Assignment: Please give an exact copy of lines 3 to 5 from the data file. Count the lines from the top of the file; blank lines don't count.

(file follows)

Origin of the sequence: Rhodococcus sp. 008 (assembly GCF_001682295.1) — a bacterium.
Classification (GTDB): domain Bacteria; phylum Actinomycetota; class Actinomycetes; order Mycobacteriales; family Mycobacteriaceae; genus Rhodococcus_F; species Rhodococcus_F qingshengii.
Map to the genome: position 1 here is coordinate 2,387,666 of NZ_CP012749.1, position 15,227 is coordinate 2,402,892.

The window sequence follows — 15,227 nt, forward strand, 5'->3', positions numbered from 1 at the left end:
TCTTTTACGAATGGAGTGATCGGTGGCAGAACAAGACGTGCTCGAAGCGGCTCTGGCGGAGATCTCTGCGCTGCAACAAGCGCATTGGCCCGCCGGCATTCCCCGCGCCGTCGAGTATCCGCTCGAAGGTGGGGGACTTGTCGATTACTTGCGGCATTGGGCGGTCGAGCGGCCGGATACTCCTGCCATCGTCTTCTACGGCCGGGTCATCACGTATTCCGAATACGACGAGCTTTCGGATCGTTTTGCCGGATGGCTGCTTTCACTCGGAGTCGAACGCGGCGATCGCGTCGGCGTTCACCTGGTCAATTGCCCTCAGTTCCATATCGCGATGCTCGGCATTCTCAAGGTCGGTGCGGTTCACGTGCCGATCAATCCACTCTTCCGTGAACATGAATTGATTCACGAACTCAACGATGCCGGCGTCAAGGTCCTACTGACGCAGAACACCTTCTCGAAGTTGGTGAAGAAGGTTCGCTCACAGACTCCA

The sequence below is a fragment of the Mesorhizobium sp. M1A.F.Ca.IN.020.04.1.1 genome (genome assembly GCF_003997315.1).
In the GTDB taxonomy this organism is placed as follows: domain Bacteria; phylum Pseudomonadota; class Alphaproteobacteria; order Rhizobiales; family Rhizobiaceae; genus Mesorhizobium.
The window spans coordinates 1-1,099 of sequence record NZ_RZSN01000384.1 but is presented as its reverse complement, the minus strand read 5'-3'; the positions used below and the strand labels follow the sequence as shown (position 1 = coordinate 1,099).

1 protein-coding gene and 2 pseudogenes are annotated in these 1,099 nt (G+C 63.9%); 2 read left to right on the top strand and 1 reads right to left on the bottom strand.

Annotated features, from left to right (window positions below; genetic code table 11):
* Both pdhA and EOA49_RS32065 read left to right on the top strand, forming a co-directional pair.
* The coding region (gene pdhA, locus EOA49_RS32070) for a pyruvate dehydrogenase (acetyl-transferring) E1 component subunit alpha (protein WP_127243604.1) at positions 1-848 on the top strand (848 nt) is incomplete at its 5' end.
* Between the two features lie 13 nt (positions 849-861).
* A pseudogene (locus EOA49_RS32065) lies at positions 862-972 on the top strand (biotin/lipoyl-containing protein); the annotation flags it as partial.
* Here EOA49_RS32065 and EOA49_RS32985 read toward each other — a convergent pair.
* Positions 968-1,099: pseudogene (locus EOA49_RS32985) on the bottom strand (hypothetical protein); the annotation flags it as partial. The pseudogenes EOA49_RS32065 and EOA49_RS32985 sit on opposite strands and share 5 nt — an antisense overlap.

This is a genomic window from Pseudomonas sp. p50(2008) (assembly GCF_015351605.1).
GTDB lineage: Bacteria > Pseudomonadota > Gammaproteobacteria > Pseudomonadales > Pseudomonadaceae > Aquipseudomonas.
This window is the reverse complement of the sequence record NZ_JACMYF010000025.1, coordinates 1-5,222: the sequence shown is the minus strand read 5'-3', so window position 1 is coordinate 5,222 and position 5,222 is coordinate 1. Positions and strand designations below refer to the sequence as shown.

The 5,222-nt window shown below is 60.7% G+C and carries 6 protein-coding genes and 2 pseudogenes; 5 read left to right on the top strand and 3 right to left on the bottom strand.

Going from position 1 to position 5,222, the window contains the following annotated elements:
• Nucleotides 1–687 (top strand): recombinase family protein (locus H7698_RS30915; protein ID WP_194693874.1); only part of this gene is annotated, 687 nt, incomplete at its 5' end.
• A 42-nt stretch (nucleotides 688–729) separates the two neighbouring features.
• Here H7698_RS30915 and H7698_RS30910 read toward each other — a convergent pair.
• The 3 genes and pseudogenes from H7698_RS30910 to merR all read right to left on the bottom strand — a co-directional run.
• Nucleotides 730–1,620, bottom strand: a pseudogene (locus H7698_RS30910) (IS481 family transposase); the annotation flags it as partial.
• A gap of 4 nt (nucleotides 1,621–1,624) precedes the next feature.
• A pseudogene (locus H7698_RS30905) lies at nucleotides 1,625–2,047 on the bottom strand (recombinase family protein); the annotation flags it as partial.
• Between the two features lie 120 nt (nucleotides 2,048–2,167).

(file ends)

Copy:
Map to the genome: position 1 here is coordinate 2,387,666 of NZ_CP012749.1, position 15,227 is coordinate 2,402,892.

The window sequence follows — 15,227 nt, forward strand, 5'->3', positions numbered from 1 at the left end:
TCTTTTACGAATGGAGTGATCGGTGGCAGAACAAGACGTGCTCGAAGCGGCTCTGGCGGAGATCTCTGCGCTGCAACAAGCGCATTGGCCCGCCGGCATTCCCCGCGCCGTCGAGTATCCGCTCGAAGGTGGGGGACTTGTCGATTACTTGCGGCATTGGGCGGTCGAGCGGCCGGATACTCCTGCCATCGTCTTCTACGGCCGGGTCATCACGTATTCCGAATACGACGAGCTTTCGGATCGTTTTGCCGGATGGCTGCTTTCACTCGGAGTCGAACGCGGCGATCGCGTCGGCGTTCACCTGGTCAATTGCCCTCAGTTCCATATCGCGATGCTCGGCATTCTCAAGGTCGGTGCGGTTCACGTGCCGATCAATCCACTCTTCCGTGAACATGAATTGATTCACGAACTCAACGATGCCGGCGTCAAGGTCCTACTGACGCAGAACACCTTCTCGAAGTTGGTGAAGAAGGTTCGCTCACAGACTCCA